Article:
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Yoga Flow with Zubin Atre, Yoga Expert and Author

This International Yoga Day, stretch your body, strengthen your muscles and calm your mind with an exclusive 20-minute yoga flow with Zubin Atre. Below are excerpts from a conversation with the yoga expert.

By D Tejaswi
21 Jun 2021

A good teacher explains. A superior teacher demonstrates. A great teacher inspires. Zubin Atre, founder, Atré Yoga, is known for his innate energy to inspire his students. Based on an in-depth awareness of human anatomy and movement, the asana series at this yoga studio take into account person-to-person variations on flexibility, strength, balance, and breath.

On this International Yoga Day, here’s URLife’s exclusive interaction with Zubin. We delve into this background interest in yoga, his training, and the benefits of doing yoga.


1.What’s the story behind Atré Yoga?
The story of Atré Yoga started 11 years ago when I opened my first yoga school in Delhi after graduating as a yoga teacher. I thought that a lot could be changed in the way the asanas are being done and taught in India. I found a few gaps. I began to note down the specific technicalities of each asana and the physical forces that apply along. Understanding the biomechanics of asanas gave me unique confidence in my own teaching methodology.

2.You train athletes and corporates; how do you merge modern science with the ancient practice of yoga?
It all starts with an understanding that different humans have different body shapes and needs, but the geometry of the yoga mat is constant. At Atré Yoga, we demonstrate a precise sequence of asanas with reference to the shape of the rectangular mat and other geometric shapes. We use this constant shape of a yoga mat to have precise placement of body parts on the mat. As a student grows into the practice, we start to mark your mat for further precision.

This combination of science and ancient practice eventually improves muscle memory, sense of proper reception, quality of breath and joint movements—overall improving the mind-body coordination.

3.How can yoga and meditation improve our day-to-day life?
Yoga and meditation help you feel much more awake, alert, and aware—of both yourself and your surroundings. It keeps you calm and sane.

4.Yoga and meditation can be quite intimidating for beginners. What is the best way to start the practice?
My simple advice is ‘Don’t think too much, and don’t wait for the perfect moment’. Stay away from excuses such as “I am not flexible or I am not simply built for yoga”. Associate yourself with the right yoga teacher and begin with it.

5.During these turbulent times, can one lean on meditation to find strength?
In fact, these can be one of the best times to begin to meditate or practice yoga because you have a lot of flexible time today. Moreover, there are fewer distractions as you travel and move out less.

6.Atré Yoga comprises a structured series of asanas. Tell us about them.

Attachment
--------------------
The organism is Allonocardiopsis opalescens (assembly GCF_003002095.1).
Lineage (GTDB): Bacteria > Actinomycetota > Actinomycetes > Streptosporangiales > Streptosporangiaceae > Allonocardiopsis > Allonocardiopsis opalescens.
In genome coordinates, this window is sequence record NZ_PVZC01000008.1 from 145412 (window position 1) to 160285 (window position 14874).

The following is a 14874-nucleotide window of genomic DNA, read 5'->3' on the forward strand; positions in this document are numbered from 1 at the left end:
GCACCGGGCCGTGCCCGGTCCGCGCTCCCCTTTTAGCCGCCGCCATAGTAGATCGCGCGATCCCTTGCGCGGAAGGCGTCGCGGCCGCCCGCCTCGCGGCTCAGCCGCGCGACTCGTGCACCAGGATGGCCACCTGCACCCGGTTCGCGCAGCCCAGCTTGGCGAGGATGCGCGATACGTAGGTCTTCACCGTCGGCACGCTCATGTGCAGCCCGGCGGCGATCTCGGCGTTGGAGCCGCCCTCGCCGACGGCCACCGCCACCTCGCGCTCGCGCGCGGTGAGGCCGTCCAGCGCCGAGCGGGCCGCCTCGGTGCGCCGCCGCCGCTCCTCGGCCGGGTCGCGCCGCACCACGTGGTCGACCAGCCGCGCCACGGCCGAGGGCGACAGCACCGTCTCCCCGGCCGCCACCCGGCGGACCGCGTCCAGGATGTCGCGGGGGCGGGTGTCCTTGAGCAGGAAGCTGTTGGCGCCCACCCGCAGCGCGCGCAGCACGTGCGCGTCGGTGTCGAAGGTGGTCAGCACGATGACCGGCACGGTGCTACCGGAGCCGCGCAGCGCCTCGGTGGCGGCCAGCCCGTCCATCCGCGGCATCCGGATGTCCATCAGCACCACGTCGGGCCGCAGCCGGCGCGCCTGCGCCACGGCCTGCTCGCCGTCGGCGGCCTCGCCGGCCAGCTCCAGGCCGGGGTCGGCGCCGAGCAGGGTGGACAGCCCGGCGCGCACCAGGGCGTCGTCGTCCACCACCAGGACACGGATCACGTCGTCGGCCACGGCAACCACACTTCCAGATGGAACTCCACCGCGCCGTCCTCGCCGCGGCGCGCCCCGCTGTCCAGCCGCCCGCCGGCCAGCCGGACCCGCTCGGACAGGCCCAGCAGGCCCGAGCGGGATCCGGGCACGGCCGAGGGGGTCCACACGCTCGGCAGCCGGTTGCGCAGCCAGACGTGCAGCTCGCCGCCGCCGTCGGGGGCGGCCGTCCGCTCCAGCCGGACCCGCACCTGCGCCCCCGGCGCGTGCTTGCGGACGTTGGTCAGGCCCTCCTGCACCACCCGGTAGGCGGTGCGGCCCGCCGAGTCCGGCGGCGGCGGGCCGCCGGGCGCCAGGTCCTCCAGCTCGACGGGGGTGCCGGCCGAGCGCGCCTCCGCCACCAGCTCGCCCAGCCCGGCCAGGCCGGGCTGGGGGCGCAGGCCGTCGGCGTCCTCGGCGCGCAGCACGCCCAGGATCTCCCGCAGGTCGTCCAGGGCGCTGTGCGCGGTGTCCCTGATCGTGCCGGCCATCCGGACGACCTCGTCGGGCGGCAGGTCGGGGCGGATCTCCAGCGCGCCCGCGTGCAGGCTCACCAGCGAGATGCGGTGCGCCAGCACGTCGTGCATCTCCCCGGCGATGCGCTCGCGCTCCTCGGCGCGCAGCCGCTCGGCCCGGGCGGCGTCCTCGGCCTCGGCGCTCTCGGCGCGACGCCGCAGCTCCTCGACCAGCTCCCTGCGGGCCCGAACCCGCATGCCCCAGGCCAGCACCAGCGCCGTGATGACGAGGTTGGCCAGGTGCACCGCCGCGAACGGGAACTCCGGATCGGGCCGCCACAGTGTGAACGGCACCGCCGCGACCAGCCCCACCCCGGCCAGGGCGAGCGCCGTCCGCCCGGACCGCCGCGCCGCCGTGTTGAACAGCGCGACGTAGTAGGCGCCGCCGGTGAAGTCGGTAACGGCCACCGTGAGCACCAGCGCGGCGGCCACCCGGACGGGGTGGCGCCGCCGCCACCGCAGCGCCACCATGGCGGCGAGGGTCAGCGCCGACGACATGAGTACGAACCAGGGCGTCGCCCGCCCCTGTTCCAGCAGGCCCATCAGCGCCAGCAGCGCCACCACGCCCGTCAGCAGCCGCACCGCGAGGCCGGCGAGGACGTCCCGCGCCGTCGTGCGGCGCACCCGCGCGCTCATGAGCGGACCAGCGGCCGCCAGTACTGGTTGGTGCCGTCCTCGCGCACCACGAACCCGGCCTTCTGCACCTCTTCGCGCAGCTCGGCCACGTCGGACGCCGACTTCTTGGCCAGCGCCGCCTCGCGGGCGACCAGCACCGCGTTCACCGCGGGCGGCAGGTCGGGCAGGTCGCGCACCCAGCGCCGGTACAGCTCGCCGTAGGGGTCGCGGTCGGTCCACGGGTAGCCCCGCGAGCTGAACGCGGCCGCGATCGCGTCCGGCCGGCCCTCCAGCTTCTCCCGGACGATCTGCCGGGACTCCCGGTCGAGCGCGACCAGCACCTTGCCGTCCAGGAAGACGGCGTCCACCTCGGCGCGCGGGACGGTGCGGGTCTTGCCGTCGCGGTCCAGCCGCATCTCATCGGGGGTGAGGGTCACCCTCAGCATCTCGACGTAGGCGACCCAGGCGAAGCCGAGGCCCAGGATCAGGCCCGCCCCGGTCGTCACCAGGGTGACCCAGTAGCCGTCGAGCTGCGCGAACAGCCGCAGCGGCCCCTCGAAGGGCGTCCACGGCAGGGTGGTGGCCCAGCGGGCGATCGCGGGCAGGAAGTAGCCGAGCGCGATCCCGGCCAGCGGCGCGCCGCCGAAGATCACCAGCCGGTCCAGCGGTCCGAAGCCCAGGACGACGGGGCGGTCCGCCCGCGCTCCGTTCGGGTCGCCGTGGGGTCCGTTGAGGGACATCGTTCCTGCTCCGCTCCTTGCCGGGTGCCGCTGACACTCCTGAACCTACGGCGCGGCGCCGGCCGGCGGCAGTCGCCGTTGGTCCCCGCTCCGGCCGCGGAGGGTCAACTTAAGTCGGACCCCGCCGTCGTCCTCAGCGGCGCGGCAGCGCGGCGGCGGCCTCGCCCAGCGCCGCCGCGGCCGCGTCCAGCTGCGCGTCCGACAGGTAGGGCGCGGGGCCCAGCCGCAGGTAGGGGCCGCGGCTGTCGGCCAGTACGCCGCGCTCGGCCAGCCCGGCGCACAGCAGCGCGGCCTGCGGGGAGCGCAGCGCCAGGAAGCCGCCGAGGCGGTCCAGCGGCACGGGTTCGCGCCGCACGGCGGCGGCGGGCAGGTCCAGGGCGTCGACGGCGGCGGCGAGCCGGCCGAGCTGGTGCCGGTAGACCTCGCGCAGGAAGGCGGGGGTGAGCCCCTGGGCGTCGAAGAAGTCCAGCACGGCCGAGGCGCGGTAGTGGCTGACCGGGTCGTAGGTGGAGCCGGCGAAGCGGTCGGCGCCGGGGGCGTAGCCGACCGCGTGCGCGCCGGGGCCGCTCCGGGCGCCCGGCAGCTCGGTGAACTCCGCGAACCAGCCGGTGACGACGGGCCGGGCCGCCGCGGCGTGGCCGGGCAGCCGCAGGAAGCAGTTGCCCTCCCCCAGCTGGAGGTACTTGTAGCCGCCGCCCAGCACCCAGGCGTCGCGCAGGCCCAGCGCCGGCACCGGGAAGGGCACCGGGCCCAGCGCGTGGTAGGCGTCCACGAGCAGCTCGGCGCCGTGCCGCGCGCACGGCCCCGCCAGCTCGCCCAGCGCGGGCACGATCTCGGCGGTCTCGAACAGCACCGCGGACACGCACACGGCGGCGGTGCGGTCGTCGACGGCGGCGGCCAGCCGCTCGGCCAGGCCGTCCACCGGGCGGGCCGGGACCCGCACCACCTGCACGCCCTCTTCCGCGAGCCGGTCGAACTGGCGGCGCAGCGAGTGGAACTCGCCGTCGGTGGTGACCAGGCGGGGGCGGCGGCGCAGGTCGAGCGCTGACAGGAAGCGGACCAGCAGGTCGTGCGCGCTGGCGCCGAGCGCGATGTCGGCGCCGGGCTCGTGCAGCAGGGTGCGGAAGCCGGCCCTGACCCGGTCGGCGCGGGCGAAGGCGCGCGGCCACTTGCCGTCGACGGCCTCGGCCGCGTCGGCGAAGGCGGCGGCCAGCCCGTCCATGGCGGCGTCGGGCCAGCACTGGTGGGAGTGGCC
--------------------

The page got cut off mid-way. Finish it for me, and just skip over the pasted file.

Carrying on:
The yoga training at Atré Yoga starts with six basic leg movements that are focused on the movement of the spine. Once that is achieved, the focus is on increasing the strength and flexibility of the hip followed by moving the lower body muscles and joints.
The idea is to first work on the central nervous system and then start a sequence of yogas that focuses on the muscular system of the body. Once these are attained, we go deep into different structures. This strategic sequence aims at attaining a balance between both mind and the body simultaneously.

7.Could you share an easy grounding activity that one can do before an important task?
My favourite grounding activity before doing any important task is bhramari pranayam. It’s an activity where you withdraw your senses/and withdraw yourself from the surroundings around you. To do this, you keep your thumbs on your ears, little fingers on your mouth, ring finger at your nose and the remaining two fingers on the eyes. This helps to reset your senses and helps recharge the brain. Simply, bhramari pranayam is like a massage to your brain.

8.Importance of pranayama or yogic breathing.
The science of yogic breathing is closely related to the lifespan of an organism. On average a human being breathes 12-22 times in a minute and lives about 70 years. On the other hand, a turtle breathes four times in a minute and lives for over 200 years. A lesser number of breaths slows down the aging process. So, in a nutshell, if you want to live longer, you need to lower the number of breaths. Pranayama or yogic breathing slows down the number of breaths.
To do pranayama, you place your index finger on one nostril and the last two fingers on the other nostril to continue a series of slow breaths in a cyclic manner. The main benefit of pranayama is the expansion of lung capacity.

9.Please share three common myths about yoga that are not true and why?

Myth 1: I am a gym person and not a yoga person.
If you are a gym person, you are likely to find yoga more helpful. Yoga practice actually nourishes what you do in the gym and helps you recover better. Yoga helps dissolve the lactic acid build that occurs doing strength training in the gym. So, if you are serious about keeping your body healthy, complementing your gym sessions with yoga helps immensely.

Myth 2: I am too young or too old for yoga.
There’s no right time to begin yoga. Whatever stretches you do on a yoga mat, think of them like your savings for life. The earlier you start, the better it is.

Myth 3: Yoga has magical powers to cure many health ailments.
While yoga has a lot of abilities in keeping you fit and healthy, yoga cannot be an alternative to a lot of things, especially when you need medical attention. Yoga can surely help you recover faster but you cannot stop any kind of medical treatment by altering with yoga.




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